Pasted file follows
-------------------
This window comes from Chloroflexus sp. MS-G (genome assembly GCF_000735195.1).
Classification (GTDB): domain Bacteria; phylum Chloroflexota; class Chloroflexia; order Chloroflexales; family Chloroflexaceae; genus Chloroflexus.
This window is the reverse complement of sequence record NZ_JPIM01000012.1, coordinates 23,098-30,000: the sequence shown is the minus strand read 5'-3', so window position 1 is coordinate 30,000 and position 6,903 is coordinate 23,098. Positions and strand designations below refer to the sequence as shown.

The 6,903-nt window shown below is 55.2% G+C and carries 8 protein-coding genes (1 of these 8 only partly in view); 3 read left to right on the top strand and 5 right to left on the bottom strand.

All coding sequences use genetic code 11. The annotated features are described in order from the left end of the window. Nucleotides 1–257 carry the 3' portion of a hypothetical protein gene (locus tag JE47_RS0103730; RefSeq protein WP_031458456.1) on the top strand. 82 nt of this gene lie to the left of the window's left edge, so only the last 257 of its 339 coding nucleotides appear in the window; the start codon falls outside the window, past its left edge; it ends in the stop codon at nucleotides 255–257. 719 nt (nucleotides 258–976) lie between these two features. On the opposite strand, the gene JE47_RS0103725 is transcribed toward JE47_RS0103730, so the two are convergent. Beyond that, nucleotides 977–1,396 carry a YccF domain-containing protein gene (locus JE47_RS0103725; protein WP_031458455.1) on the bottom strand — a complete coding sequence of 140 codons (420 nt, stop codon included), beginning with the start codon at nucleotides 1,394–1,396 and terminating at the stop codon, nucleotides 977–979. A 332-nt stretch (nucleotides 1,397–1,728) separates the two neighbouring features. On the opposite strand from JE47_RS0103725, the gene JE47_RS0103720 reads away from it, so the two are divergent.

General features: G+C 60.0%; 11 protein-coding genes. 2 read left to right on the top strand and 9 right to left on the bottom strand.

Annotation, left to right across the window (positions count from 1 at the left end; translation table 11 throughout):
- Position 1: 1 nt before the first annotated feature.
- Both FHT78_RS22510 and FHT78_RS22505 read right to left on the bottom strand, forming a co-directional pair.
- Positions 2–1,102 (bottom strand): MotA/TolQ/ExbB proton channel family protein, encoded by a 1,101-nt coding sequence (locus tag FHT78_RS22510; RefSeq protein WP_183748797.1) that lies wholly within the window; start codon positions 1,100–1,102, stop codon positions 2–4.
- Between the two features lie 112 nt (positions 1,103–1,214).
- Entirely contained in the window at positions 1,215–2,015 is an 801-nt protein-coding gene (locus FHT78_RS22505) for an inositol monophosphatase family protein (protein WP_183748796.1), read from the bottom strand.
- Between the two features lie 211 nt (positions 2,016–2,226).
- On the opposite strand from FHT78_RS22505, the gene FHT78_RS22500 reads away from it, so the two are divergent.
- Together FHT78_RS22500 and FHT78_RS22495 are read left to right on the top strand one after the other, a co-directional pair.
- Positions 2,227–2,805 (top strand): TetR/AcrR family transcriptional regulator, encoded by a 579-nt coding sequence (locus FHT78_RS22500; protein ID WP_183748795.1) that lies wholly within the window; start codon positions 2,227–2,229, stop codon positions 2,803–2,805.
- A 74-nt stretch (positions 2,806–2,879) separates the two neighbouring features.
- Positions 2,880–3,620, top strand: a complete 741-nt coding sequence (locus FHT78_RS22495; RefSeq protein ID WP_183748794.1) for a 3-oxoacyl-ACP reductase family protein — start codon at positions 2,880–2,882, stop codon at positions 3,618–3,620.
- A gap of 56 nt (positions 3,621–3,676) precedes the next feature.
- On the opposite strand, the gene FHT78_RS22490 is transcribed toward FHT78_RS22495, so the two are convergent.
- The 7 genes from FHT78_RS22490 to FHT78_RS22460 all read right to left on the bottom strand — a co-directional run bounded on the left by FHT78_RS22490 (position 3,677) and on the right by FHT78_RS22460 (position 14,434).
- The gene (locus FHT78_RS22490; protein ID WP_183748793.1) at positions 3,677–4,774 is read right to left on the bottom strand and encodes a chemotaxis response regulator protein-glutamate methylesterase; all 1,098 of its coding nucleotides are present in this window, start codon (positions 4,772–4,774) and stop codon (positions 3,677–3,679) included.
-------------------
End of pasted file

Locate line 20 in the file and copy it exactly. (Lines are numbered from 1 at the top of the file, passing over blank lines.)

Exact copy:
- On the opposite strand, the gene FHT78_RS22490 is transcribed toward FHT78_RS22495, so the two are convergent.